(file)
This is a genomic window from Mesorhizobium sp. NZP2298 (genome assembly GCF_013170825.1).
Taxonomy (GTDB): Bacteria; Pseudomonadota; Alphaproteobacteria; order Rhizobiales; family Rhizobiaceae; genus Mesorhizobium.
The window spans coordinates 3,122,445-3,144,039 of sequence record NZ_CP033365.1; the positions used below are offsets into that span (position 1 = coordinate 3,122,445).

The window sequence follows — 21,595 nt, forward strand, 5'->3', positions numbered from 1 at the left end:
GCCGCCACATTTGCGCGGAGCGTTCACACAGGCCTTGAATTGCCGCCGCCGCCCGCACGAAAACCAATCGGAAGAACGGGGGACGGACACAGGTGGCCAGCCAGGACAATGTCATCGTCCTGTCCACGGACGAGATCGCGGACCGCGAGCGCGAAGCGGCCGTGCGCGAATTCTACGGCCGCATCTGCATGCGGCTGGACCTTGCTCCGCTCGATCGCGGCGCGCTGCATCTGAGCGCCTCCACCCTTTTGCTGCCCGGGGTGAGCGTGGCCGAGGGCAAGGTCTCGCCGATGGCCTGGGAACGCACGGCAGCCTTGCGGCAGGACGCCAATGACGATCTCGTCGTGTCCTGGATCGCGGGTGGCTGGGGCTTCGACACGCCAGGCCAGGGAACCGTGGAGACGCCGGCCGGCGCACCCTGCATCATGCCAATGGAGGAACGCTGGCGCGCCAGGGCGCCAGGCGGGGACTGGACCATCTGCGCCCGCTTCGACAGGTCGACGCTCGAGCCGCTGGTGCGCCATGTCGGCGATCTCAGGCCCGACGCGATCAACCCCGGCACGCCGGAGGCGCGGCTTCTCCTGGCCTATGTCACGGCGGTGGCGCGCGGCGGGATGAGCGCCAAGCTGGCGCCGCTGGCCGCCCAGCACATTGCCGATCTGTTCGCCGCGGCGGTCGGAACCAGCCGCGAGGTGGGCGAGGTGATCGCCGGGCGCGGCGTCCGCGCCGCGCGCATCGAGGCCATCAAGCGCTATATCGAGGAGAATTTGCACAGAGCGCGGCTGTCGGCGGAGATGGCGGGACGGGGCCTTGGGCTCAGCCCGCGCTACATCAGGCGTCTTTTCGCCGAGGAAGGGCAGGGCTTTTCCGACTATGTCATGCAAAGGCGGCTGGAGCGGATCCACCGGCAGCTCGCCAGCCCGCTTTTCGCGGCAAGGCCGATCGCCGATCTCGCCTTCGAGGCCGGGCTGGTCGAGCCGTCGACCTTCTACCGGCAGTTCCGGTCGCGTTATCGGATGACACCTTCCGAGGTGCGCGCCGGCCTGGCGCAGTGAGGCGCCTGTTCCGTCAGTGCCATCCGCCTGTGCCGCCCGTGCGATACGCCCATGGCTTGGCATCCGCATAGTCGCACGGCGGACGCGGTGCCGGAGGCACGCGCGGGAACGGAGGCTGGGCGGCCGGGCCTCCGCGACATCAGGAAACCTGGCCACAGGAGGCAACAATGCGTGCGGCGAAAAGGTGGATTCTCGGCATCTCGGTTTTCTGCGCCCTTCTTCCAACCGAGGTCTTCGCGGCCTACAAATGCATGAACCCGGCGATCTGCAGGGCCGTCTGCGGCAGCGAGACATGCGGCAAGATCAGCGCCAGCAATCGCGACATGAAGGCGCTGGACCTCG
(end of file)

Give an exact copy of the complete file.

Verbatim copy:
This is a genomic window from Mesorhizobium sp. NZP2298 (genome assembly GCF_013170825.1).
Taxonomy (GTDB): Bacteria; Pseudomonadota; Alphaproteobacteria; order Rhizobiales; family Rhizobiaceae; genus Mesorhizobium.
The window spans coordinates 3,122,445-3,144,039 of sequence record NZ_CP033365.1; the positions used below are offsets into that span (position 1 = coordinate 3,122,445).

The window sequence follows — 21,595 nt, forward strand, 5'->3', positions numbered from 1 at the left end:
GCCGCCACATTTGCGCGGAGCGTTCACACAGGCCTTGAATTGCCGCCGCCGCCCGCACGAAAACCAATCGGAAGAACGGGGGACGGACACAGGTGGCCAGCCAGGACAATGTCATCGTCCTGTCCACGGACGAGATCGCGGACCGCGAGCGCGAAGCGGCCGTGCGCGAATTCTACGGCCGCATCTGCATGCGGCTGGACCTTGCTCCGCTCGATCGCGGCGCGCTGCATCTGAGCGCCTCCACCCTTTTGCTGCCCGGGGTGAGCGTGGCCGAGGGCAAGGTCTCGCCGATGGCCTGGGAACGCACGGCAGCCTTGCGGCAGGACGCCAATGACGATCTCGTCGTGTCCTGGATCGCGGGTGGCTGGGGCTTCGACACGCCAGGCCAGGGAACCGTGGAGACGCCGGCCGGCGCACCCTGCATCATGCCAATGGAGGAACGCTGGCGCGCCAGGGCGCCAGGCGGGGACTGGACCATCTGCGCCCGCTTCGACAGGTCGACGCTCGAGCCGCTGGTGCGCCATGTCGGCGATCTCAGGCCCGACGCGATCAACCCCGGCACGCCGGAGGCGCGGCTTCTCCTGGCCTATGTCACGGCGGTGGCGCGCGGCGGGATGAGCGCCAAGCTGGCGCCGCTGGCCGCCCAGCACATTGCCGATCTGTTCGCCGCGGCGGTCGGAACCAGCCGCGAGGTGGGCGAGGTGATCGCCGGGCGCGGCGTCCGCGCCGCGCGCATCGAGGCCATCAAGCGCTATATCGAGGAGAATTTGCACAGAGCGCGGCTGTCGGCGGAGATGGCGGGACGGGGCCTTGGGCTCAGCCCGCGCTACATCAGGCGTCTTTTCGCCGAGGAAGGGCAGGGCTTTTCCGACTATGTCATGCAAAGGCGGCTGGAGCGGATCCACCGGCAGCTCGCCAGCCCGCTTTTCGCGGCAAGGCCGATCGCCGATCTCGCCTTCGAGGCCGGGCTGGTCGAGCCGTCGACCTTCTACCGGCAGTTCCGGTCGCGTTATCGGATGACACCTTCCGAGGTGCGCGCCGGCCTGGCGCAGTGAGGCGCCTGTTCCGTCAGTGCCATCCGCCTGTGCCGCCCGTGCGATACGCCCATGGCTTGGCATCCGCATAGTCGCACGGCGGACGCGGTGCCGGAGGCACGCGCGGGAACGGAGGCTGGGCGGCCGGGCCTCCGCGACATCAGGAAACCTGGCCACAGGAGGCAACAATGCGTGCGGCGAAAAGGTGGATTCTCGGCATCTCGGTTTTCTGCGCCCTTCTTCCAACCGAGGTCTTCGCGGCCTACAAATGCATGAACCCGGCGATCTGCAGGGCCGTCTGCGGCAGCGAGACATGCGGCAAGATCAGCGCCAGCAATCGCGACATGAAGGCGCTGGACCTCG